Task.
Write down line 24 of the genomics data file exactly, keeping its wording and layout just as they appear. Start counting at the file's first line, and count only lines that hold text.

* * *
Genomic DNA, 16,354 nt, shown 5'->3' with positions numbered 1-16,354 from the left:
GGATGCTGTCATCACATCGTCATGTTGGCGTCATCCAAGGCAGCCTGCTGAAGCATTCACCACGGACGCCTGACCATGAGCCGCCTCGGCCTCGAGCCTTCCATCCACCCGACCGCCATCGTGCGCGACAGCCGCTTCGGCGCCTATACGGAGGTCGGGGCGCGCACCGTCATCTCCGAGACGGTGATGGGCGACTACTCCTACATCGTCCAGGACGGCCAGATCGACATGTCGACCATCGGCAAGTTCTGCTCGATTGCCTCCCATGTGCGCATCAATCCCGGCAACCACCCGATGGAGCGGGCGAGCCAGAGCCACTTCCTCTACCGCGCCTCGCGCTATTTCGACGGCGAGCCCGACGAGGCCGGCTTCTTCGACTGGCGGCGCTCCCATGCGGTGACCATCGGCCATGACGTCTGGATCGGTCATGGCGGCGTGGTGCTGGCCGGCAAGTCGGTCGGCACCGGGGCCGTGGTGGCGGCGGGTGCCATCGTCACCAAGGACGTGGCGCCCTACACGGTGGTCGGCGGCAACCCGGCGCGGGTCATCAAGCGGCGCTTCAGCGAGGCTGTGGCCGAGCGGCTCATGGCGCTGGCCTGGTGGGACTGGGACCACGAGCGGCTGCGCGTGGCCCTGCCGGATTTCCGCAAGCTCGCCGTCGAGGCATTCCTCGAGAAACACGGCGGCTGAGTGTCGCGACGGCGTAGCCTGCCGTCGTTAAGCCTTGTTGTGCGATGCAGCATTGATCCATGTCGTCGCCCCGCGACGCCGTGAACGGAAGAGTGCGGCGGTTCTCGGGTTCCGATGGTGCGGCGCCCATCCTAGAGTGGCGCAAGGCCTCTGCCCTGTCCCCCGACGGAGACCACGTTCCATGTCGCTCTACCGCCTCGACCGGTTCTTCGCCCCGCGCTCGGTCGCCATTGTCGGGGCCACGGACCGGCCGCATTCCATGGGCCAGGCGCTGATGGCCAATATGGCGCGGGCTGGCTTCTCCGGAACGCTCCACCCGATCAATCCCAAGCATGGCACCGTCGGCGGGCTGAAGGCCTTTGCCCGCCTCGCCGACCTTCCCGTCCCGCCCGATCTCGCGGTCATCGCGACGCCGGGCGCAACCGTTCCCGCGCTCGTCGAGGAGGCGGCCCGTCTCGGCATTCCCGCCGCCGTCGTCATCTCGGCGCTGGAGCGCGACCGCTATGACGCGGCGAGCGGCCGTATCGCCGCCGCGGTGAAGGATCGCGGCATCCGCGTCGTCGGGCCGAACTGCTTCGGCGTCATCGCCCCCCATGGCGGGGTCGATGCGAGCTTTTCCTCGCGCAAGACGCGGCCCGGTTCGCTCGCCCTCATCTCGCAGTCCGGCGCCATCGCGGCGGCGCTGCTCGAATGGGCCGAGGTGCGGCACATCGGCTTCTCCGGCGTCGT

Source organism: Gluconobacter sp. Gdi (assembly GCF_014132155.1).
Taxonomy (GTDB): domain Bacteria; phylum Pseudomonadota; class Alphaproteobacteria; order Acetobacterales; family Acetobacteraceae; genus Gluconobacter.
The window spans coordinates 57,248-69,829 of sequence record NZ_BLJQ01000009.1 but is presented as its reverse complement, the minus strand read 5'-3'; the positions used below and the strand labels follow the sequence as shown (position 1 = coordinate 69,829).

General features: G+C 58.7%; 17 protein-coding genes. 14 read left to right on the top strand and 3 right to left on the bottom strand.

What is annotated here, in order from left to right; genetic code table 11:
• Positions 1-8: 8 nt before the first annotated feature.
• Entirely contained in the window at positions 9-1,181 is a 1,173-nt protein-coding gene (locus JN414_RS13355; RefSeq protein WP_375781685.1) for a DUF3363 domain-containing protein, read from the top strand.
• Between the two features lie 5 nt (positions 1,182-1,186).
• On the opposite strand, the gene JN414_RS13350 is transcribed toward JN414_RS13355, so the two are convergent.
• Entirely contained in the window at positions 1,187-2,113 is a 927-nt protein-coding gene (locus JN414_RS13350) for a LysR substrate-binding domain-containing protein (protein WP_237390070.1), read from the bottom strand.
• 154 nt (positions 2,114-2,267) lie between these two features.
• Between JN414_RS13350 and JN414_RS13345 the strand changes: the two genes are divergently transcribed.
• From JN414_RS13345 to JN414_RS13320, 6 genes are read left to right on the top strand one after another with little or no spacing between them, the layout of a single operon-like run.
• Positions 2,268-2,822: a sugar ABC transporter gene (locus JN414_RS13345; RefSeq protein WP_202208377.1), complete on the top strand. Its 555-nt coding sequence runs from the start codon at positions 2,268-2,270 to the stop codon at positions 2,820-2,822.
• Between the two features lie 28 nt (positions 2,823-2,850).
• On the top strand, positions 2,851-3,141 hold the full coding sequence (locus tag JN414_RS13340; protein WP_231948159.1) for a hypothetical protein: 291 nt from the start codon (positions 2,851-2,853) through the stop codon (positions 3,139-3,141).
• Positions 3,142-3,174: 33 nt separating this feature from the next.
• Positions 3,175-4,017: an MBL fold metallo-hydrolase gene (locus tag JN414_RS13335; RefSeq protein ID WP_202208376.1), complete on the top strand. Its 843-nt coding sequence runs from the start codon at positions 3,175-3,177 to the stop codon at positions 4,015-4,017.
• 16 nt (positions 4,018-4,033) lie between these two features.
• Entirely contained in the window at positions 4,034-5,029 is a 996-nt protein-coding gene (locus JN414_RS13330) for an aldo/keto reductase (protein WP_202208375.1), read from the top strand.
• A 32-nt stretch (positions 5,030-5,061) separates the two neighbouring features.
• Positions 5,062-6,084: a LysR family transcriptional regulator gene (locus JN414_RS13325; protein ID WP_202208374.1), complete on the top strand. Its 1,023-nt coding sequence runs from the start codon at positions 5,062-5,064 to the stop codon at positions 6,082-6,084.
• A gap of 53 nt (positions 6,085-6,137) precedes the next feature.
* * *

• Positions 5,062-6,084: a LysR family transcriptional regulator gene (locus JN414_RS13325; protein ID WP_202208374.1), complete on the top strand. Its 1,023-nt coding sequence runs from the start codon at positions 5,062-5,064 to the stop codon at positions 6,082-6,084.